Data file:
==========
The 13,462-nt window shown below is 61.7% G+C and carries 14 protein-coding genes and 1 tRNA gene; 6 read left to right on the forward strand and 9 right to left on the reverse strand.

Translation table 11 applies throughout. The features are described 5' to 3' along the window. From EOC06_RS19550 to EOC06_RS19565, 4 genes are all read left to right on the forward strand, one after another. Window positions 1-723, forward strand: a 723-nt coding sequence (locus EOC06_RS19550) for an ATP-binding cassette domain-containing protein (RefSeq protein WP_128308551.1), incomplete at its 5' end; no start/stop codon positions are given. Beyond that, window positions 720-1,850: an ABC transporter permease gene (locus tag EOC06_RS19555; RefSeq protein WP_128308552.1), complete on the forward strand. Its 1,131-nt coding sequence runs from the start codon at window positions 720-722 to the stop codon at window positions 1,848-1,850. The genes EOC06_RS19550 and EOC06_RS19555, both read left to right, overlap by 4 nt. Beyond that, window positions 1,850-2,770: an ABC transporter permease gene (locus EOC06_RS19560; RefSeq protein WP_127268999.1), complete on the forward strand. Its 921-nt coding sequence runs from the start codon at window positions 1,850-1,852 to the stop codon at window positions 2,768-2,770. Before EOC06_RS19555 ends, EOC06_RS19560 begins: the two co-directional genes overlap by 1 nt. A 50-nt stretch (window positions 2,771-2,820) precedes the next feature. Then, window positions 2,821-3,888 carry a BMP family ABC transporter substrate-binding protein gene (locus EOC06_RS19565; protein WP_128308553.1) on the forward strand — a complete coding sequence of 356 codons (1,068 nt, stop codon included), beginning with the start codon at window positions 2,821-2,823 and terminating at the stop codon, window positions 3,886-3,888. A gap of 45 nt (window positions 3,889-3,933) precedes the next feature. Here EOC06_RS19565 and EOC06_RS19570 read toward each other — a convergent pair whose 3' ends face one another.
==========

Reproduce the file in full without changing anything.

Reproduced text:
The 13,462-nt window shown below is 61.7% G+C and carries 14 protein-coding genes and 1 tRNA gene; 6 read left to right on the forward strand and 9 right to left on the reverse strand.

Translation table 11 applies throughout. The features are described 5' to 3' along the window. From EOC06_RS19550 to EOC06_RS19565, 4 genes are all read left to right on the forward strand, one after another. Window positions 1-723, forward strand: a 723-nt coding sequence (locus EOC06_RS19550) for an ATP-binding cassette domain-containing protein (RefSeq protein WP_128308551.1), incomplete at its 5' end; no start/stop codon positions are given. Beyond that, window positions 720-1,850: an ABC transporter permease gene (locus tag EOC06_RS19555; RefSeq protein WP_128308552.1), complete on the forward strand. Its 1,131-nt coding sequence runs from the start codon at window positions 720-722 to the stop codon at window positions 1,848-1,850. The genes EOC06_RS19550 and EOC06_RS19555, both read left to right, overlap by 4 nt. Beyond that, window positions 1,850-2,770: an ABC transporter permease gene (locus EOC06_RS19560; RefSeq protein WP_127268999.1), complete on the forward strand. Its 921-nt coding sequence runs from the start codon at window positions 1,850-1,852 to the stop codon at window positions 2,768-2,770. Before EOC06_RS19555 ends, EOC06_RS19560 begins: the two co-directional genes overlap by 1 nt. A 50-nt stretch (window positions 2,771-2,820) precedes the next feature. Then, window positions 2,821-3,888 carry a BMP family ABC transporter substrate-binding protein gene (locus EOC06_RS19565; protein WP_128308553.1) on the forward strand — a complete coding sequence of 356 codons (1,068 nt, stop codon included), beginning with the start codon at window positions 2,821-2,823 and terminating at the stop codon, window positions 3,886-3,888. A gap of 45 nt (window positions 3,889-3,933) precedes the next feature. Here EOC06_RS19565 and EOC06_RS19570 read toward each other — a convergent pair whose 3' ends face one another.